The San Antonio River Authority considered a new W.A.T.E.R. Initiative which involved adding a maximum property tax rate of 2.5 cents per $100 valuation for property owners in Bexar, Wilson, Karnes, and Goliad counties in exchange for stepping up its work along the river basin.
The tax hike would have taken the average Bexar County homeowner’s River Authority property tax from $38.58 annually per household to $90.48 per year, according to River Authority figures based on 2019 property values, and bring in an additional $45.2 million in revenue annually if it were in effect next year.
In a 7-5 vote last week, board members voted to end discussion of what River Authority staff pitched as a watershed protection tax. The vote leaves the option open to pursue such a tax in the future, though any effort to put it on the ballot for voter approval likely won’t happen before 2021.
The River Authority’s staff proposed a significant expansion of the agency’s roles and responsibilities, to be funded by a property tax increase that would allow the organization to implement construction and capital improvement projects. Currently, their funding can only be spent on operations and maintenance (O&M) projects. That funding would go toward improving water quality, protecting the Edwards Aquifer, flood protection, and building more paved trails and parks. The new tax requires voter approval from residents in all of the impacted counties of Bexar, Goliad, Wilson, and Karnes.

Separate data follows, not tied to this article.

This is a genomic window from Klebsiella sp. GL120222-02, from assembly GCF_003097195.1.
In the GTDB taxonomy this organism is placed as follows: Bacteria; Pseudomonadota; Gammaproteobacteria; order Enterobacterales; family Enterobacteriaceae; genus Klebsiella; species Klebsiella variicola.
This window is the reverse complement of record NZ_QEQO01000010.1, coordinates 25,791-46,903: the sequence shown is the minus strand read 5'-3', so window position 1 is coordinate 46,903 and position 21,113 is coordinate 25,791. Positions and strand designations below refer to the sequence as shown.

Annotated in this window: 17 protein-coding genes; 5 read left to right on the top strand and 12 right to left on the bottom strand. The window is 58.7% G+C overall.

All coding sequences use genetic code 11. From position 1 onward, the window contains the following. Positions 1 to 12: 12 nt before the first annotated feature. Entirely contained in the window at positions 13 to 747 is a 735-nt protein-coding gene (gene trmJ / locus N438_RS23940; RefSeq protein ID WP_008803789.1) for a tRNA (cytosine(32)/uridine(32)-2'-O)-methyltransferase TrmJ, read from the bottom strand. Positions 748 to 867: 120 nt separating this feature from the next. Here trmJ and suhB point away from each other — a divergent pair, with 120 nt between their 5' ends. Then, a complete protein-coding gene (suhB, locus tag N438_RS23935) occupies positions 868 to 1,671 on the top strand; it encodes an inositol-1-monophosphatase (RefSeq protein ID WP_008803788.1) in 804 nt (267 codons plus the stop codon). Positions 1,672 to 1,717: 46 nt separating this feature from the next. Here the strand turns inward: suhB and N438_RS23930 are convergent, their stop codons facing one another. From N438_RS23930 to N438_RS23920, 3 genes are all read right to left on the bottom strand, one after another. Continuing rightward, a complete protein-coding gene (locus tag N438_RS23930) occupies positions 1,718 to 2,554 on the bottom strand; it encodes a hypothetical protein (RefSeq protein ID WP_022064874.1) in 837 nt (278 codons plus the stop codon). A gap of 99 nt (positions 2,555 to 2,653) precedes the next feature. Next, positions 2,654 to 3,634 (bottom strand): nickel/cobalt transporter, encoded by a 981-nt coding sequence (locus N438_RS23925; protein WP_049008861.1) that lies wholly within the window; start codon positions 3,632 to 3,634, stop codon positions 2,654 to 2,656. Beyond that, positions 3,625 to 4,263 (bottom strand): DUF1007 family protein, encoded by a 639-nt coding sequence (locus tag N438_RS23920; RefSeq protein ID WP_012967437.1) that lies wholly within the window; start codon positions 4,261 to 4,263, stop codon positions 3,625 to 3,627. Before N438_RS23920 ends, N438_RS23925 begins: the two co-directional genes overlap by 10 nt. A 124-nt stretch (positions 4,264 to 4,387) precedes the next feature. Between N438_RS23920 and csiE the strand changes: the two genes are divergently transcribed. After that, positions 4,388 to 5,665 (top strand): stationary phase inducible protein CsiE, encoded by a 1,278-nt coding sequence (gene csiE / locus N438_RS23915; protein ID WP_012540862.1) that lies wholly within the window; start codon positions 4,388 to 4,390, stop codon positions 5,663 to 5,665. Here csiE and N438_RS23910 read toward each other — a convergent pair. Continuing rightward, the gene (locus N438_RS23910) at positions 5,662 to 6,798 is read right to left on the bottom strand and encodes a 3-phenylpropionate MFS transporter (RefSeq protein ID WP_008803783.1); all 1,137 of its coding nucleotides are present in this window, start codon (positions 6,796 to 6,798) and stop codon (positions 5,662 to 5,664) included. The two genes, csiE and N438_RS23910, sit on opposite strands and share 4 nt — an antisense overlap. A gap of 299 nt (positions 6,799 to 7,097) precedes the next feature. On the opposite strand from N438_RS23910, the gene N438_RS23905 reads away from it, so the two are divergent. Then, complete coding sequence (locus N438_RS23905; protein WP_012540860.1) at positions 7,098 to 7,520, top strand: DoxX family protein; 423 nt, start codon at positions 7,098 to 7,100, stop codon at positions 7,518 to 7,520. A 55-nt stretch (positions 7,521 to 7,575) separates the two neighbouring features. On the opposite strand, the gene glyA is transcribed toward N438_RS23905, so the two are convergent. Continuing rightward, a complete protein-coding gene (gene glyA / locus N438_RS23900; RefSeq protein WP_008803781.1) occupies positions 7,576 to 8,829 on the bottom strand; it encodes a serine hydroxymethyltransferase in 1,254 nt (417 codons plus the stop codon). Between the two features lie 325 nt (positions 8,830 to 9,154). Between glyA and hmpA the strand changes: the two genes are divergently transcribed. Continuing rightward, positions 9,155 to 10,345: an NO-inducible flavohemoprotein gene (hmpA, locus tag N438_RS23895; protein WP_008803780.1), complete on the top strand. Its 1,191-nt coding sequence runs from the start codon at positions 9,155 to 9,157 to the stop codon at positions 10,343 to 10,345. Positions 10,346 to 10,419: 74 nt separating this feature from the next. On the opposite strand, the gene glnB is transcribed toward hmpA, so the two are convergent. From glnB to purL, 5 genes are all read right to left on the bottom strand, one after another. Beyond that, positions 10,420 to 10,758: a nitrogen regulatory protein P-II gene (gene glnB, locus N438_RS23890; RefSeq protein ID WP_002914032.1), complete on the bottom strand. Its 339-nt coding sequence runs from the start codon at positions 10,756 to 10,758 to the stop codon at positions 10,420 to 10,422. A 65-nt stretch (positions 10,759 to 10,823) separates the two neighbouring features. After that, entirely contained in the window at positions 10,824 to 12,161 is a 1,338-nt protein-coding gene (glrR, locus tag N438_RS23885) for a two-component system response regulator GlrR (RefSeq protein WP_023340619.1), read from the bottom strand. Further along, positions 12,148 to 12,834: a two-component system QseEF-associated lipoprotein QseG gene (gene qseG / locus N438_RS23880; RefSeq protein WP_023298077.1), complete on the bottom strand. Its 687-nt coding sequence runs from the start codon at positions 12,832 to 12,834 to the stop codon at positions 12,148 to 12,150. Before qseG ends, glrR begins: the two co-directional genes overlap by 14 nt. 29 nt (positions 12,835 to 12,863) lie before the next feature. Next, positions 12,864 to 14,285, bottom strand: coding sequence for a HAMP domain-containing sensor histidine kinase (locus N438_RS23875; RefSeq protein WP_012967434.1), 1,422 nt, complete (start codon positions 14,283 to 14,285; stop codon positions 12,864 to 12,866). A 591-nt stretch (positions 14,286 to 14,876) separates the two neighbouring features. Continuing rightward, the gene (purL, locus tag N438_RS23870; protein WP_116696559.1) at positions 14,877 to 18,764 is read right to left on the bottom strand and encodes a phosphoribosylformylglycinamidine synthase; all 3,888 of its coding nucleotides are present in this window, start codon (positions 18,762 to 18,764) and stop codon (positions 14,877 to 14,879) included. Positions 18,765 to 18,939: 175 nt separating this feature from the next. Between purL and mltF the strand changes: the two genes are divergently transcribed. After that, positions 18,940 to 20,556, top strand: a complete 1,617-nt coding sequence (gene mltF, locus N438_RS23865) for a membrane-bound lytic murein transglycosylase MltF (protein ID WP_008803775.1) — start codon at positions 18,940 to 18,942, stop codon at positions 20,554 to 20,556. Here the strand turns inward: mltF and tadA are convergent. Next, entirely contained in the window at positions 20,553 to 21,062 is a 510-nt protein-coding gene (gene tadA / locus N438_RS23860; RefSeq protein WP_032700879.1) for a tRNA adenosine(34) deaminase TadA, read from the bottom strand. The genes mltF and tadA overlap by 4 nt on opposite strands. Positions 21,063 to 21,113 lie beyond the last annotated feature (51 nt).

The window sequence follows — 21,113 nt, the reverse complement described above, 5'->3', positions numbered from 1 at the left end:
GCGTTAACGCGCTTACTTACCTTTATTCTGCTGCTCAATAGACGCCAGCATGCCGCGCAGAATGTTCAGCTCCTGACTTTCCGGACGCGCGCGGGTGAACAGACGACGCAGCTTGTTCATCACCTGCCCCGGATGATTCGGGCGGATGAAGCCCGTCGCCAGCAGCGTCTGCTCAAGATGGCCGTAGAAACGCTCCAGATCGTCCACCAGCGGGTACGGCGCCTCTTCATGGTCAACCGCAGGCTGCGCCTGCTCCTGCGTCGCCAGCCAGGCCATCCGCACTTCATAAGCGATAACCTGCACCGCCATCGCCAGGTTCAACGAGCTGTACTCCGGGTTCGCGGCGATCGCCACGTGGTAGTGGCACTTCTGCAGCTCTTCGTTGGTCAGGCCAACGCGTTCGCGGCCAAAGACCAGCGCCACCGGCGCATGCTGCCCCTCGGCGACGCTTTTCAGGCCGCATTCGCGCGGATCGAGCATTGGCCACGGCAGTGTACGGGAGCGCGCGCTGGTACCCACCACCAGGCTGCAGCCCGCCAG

- Chapter 49 of the Texas Water Code allows the River Authority Board of Directors to seek voter approval through a district-wide election for the authorization to collect a property tax providing new funding for the River Authority to directly implement capital projects and support the expansion of successful environmental protection programs throughout the district.
- The current average homestead value in the River Authority’s four-county district is $209,544. After a $5,000 homestead exemption, a 2.5 cent per $100 valuation tax would equate to an average increase of $51.12 per year to the average homeowner.
- Specific projects would have been selected and approved by the River Authority’s elected Board of Directors.
As part of the initiative, SARA proposed taking over certain aspects of the Edwards Aquifer Protection Plan. Currently, the Edwards Aquifer and greenway trails programs are overseen by the City of San Antonio and jointly funded by a 1/8-cent sales tax. Dollars raised from the sales tax are used towards purchasing conservation easements on private ranch land over the Edwards Aquifer Recharge Zone in Uvalde and Medina counties, the source of most of the water that recharges the aquifer below San Antonio. These land purchases by the City ensure nearly 160,000 acres of land – an area about half the size of San Antonio city limits – will never be developed. The sales tax to protect the Edwards Aquifer has been in place since 2000 but is set to expire in 2020.